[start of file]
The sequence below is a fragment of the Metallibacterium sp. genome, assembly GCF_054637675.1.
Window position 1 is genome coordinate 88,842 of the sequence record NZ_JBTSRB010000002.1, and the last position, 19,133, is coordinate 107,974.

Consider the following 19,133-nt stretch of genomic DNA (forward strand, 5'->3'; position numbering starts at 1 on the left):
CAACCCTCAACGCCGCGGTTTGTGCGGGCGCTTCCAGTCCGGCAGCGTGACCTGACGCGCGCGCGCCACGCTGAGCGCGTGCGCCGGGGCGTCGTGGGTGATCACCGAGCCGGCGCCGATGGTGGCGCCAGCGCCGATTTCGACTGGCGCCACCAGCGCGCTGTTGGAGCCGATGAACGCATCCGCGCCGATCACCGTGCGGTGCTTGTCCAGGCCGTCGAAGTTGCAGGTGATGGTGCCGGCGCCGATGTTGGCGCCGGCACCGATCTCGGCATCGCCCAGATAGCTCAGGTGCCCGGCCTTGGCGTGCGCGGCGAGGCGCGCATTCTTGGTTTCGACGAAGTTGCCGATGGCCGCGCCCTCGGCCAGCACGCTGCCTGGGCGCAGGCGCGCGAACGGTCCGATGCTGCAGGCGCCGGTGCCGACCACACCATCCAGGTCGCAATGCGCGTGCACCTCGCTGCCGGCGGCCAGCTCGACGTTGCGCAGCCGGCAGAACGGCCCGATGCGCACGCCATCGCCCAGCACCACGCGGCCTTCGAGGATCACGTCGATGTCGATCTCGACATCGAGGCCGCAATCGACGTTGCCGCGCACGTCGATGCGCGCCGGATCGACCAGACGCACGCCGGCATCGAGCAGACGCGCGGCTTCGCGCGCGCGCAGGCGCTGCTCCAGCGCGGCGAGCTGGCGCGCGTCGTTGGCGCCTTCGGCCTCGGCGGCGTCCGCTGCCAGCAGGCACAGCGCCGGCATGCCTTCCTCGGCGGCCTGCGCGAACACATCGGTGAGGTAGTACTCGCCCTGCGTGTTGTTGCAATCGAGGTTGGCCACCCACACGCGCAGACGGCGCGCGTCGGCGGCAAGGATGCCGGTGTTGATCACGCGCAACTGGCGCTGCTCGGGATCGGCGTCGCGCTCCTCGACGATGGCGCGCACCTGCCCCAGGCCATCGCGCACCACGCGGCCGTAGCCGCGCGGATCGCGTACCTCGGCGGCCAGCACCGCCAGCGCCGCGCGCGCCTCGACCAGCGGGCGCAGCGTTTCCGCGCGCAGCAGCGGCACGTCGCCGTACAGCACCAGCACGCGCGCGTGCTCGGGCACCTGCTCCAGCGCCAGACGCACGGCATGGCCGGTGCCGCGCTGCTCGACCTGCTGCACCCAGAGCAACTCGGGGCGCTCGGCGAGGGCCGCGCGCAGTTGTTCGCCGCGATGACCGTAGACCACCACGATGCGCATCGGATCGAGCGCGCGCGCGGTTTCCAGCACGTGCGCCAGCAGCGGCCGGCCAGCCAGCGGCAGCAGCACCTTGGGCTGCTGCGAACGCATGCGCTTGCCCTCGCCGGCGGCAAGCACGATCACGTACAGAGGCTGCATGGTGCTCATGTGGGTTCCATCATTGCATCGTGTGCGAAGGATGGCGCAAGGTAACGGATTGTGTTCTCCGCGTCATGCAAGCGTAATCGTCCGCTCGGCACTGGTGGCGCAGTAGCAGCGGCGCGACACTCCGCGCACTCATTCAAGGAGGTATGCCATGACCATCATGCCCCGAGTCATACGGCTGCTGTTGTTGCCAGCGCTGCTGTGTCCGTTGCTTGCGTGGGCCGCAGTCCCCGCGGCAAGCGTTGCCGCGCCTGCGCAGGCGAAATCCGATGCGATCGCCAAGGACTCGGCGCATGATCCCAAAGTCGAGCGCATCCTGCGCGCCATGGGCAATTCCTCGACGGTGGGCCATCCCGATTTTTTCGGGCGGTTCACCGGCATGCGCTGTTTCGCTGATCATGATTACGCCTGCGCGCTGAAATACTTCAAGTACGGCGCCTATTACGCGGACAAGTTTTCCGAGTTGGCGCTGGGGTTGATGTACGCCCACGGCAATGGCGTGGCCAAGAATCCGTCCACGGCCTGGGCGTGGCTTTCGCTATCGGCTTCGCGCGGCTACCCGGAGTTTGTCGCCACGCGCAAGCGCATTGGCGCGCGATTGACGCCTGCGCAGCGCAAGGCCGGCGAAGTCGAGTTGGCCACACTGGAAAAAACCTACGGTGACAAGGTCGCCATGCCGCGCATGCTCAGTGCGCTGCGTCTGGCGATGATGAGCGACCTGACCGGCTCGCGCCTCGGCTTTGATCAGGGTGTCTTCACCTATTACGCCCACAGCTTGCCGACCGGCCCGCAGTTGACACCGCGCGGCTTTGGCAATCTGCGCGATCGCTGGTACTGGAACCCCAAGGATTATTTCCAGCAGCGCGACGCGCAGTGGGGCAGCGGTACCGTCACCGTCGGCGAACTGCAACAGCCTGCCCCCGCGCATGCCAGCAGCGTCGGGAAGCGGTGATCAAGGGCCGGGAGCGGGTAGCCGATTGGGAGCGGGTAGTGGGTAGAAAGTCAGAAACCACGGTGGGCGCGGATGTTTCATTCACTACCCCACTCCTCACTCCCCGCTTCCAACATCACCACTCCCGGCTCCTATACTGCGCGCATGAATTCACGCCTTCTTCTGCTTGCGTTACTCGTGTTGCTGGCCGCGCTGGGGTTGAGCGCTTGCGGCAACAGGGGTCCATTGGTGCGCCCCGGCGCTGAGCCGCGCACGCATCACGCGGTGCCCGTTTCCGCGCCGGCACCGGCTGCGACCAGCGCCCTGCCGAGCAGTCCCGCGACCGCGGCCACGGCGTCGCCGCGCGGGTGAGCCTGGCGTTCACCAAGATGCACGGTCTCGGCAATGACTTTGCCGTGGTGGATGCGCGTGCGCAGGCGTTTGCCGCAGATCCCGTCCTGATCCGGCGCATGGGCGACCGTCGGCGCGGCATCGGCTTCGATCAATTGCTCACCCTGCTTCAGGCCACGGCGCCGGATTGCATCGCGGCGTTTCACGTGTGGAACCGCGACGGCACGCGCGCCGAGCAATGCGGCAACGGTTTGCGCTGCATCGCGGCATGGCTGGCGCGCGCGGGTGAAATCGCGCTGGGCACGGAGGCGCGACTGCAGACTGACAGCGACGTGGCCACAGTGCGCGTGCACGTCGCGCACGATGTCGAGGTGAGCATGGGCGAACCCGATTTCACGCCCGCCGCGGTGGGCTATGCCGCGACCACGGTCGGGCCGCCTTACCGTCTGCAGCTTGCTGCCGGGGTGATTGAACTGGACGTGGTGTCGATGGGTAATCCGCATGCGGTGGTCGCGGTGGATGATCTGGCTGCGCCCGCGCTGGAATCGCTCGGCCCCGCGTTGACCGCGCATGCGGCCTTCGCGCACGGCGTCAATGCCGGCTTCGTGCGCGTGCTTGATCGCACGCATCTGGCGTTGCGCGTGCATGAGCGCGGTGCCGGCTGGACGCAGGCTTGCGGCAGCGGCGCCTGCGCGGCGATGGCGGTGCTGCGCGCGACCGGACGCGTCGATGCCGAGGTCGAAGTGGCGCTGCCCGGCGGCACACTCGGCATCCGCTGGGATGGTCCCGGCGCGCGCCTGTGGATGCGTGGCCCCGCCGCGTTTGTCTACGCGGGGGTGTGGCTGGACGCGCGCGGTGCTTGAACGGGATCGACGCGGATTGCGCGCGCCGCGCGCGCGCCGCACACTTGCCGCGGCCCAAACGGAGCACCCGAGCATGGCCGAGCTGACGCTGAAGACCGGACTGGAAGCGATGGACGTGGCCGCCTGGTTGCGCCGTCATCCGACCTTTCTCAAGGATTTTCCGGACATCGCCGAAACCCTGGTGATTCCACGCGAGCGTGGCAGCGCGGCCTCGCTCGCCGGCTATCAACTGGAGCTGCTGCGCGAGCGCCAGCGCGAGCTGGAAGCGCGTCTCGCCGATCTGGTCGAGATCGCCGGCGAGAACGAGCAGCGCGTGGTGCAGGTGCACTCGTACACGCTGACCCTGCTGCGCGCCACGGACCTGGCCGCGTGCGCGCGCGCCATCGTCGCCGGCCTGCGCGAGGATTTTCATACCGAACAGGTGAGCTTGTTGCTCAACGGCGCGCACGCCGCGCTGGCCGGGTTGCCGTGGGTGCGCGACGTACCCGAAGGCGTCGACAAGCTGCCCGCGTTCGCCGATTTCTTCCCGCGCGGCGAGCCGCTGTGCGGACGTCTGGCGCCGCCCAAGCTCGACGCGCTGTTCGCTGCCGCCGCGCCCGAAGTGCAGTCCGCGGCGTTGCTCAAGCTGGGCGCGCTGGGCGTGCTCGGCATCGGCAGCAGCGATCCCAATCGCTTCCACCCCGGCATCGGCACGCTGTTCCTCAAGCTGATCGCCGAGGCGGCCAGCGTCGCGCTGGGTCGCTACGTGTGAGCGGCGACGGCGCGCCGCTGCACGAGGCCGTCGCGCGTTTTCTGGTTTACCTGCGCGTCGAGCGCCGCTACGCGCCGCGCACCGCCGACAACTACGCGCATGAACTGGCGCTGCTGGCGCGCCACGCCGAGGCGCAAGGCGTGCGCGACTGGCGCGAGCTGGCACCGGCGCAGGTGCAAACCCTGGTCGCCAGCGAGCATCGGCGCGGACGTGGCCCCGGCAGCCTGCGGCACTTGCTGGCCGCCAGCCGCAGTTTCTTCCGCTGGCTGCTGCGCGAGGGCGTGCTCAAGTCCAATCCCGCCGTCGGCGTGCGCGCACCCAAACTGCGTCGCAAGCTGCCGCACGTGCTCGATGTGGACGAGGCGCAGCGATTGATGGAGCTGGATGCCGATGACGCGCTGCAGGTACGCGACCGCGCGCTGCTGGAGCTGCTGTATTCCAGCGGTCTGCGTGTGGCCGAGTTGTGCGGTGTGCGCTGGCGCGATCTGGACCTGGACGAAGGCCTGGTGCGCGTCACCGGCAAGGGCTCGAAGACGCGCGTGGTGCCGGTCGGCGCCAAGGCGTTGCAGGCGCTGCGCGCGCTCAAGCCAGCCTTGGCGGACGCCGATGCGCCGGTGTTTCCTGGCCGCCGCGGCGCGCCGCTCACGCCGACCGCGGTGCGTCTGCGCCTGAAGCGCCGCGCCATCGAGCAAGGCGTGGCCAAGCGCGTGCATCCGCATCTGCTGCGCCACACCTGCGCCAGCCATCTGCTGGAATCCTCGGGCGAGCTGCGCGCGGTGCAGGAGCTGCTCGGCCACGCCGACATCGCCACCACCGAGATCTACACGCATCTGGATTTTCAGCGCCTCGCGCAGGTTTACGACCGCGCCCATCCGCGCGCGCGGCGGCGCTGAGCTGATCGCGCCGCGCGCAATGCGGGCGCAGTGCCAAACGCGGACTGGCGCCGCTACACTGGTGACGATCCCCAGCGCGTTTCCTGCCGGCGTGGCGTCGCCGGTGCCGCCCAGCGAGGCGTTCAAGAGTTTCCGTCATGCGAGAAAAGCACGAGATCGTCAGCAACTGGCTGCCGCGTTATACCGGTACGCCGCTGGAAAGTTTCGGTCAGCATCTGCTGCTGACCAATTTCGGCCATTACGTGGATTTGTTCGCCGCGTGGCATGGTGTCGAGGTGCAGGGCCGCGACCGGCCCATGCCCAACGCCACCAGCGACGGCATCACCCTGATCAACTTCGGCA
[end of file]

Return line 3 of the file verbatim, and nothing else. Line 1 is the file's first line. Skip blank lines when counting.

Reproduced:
Consider the following 19,133-nt stretch of genomic DNA (forward strand, 5'->3'; position numbering starts at 1 on the left):